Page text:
Bessemer — the Alabama city where Amazon warehouse workers recently voted not to join a union — is named for Henry Bessemer, a British inventor who revolutionized steelmaking. When an Alabama businessman founded the city in 1887, he called it Bessemer in the hope that it would become a steel-industry center.
It did. Using iron ore and the other natural resources in Alabama, Bessemer’s steel mills thrived. They provided jobs that helped many workers build middle-class lives. They were typical of the broad-based American prosperity of the mid-20th century.
Today, those steel jobs are long gone, done in by technology and global competition. Bessemer no longer makes any steel. On the site of a former mill — one owned by U.S. Steel — is the giant Amazon warehouse that has been in the news because of the union vote.
Amazon soundly defeated the union’s organizing effort by emphasizing that it already paid well above the federal minimum wage of $7.25. And that’s true: All of its employees make at least $15 an hour. The message resonated. Relative to other jobs they might find, Amazon workers decided they were already doing pretty well.
But it’s also worth thinking about Amazon jobs in a broader context, one that includes not just the available alternatives today but also the history of Bessemer and many other struggling cities and towns around the U.S. Compared with many of the jobs that were once available — factory jobs and others that allowed workers to rise up the economic ladder — Amazon jobs don’t look so appealing. Fifteen dollars an hour for a full-time worker translates to about $31,000 a year, less than half of U.S. median family income and low enough in many cases for a family to qualify for subsidized school lunches.
That is not the kind of pay that seems likely to help the country again build a growing, thriving middle class. And Amazon jobs are looking more and more like the future of the U.S. economy.
‘Akin to a factory’
Amazon is the country’s fastest-growing company by many measures. Its founder and chairman, Jeff Bezos, is the world’s richest man. It employs about 1.3 million people worldwide, up from 750,000 only a year and a half ago. Among American companies, only Walmart has a larger work force.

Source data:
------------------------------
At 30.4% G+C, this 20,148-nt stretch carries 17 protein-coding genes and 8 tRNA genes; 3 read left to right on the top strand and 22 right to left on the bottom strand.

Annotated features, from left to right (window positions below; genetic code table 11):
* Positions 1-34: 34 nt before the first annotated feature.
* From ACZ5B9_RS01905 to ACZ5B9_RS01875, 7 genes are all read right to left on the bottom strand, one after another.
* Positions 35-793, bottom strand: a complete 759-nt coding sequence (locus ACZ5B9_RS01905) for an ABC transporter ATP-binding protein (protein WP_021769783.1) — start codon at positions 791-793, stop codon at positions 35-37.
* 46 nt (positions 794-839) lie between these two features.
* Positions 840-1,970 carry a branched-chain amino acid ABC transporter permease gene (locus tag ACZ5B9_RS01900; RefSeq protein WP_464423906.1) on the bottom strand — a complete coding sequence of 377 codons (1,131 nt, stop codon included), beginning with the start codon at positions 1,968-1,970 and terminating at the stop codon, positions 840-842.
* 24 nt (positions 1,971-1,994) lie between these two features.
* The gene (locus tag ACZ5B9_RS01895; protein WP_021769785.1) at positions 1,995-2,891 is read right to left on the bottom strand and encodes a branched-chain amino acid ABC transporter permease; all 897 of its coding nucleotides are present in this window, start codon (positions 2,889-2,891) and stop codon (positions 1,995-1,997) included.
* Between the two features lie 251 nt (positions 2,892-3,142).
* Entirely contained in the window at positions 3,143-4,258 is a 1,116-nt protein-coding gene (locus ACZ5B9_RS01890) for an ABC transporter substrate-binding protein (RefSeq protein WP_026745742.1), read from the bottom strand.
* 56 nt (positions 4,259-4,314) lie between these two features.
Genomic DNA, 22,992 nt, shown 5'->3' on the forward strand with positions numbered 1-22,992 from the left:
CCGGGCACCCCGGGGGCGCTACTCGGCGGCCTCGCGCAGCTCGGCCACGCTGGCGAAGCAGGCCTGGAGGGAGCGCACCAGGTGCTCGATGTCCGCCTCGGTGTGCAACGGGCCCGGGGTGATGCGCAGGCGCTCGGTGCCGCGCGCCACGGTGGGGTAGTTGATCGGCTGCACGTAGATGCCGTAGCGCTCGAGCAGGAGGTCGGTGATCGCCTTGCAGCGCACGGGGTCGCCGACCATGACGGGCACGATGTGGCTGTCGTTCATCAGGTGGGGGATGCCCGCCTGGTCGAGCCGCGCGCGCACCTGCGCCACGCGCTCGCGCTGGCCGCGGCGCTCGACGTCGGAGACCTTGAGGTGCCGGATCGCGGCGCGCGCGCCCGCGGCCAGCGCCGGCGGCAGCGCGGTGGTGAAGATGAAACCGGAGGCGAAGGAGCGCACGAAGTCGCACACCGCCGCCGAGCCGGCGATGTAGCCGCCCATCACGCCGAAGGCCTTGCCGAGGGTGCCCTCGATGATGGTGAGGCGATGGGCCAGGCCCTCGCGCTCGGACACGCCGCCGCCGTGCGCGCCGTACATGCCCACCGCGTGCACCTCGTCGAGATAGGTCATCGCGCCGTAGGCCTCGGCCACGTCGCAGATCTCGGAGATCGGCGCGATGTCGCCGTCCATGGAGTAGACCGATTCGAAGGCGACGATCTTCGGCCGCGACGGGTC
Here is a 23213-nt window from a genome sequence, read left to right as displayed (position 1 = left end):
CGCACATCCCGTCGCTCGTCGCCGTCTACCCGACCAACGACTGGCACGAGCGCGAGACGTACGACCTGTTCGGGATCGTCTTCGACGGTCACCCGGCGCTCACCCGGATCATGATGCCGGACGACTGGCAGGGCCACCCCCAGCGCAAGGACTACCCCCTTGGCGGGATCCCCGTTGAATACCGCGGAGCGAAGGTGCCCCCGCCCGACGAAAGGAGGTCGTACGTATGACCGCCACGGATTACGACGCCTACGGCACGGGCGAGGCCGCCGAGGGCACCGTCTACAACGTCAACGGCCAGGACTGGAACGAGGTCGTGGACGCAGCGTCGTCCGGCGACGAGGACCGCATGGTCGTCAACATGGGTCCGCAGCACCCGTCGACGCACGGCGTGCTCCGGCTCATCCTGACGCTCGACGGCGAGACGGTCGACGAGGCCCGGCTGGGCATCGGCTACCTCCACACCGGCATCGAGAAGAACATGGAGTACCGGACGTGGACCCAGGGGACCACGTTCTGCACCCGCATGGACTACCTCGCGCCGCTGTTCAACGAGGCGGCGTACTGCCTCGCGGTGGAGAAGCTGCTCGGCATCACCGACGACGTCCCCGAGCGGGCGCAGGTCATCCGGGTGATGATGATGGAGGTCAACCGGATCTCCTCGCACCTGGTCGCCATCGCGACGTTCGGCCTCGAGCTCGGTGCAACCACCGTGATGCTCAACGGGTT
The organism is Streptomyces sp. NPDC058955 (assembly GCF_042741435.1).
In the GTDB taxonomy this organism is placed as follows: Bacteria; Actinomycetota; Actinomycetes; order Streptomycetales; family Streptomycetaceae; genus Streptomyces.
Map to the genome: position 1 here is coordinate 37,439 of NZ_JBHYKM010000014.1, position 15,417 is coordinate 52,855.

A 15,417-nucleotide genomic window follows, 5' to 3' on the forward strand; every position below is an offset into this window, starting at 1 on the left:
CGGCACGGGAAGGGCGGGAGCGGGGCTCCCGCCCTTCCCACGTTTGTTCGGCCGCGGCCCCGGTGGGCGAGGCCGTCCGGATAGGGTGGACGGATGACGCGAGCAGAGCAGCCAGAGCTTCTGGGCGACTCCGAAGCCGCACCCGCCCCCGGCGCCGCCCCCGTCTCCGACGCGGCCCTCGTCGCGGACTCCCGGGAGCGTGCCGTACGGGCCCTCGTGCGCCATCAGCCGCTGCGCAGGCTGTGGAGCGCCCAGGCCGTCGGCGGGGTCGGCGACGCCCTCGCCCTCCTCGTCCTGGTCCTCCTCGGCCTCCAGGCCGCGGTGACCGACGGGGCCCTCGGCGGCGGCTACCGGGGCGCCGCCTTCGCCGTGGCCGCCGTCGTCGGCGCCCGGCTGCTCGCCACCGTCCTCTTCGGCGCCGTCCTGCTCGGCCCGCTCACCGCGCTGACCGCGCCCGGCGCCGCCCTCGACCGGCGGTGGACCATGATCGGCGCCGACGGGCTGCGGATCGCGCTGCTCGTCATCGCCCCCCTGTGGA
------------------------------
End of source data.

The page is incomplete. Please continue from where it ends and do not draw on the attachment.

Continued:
Alec MacGillis, the author of an excellent new book about Amazon, called “Fulfillment,” points out that Amazon’s warehouse jobs have a lot in common with the industrial jobs of the past. They are among the main options for people who graduate from high school or community college without specific job skills. They are also physically demanding and dangerous.
MacGillis is careful to remind people about the injuries and deaths that came with old factory jobs, and he documents the similar risks that warehouse jobs can bring. Jody Rhoads was a 52-year-old mother and breast cancer survivor in Carlisle, Pa. Her neck was crushed by a steel rack while she was driving a forklift in an Amazon warehouse, killing her. (“We do not believe that the incident was work related,” an Amazon manager reported to the federal government, falsely suggesting her death was from natural causes.)
As Spencer Cox, a former Amazon worker who’s now writing a Ph.D. thesis at the University of Minnesota about the company, told my colleague David Streitfeld, “Amazon is reorganizing the very nature of retail work — something that traditionally is physically undemanding and has a large amount of downtime — into something more akin to a factory, which never lets up.”
But for all of the similarities to factory work, Amazon jobs also have crucial differences. They are more isolating, as MacGillis explained to me. Rather than working in teams of people who are creating something, warehouse workers often work alone, interacting mostly with robots. Amazon jobs also pay less than many factory jobs did.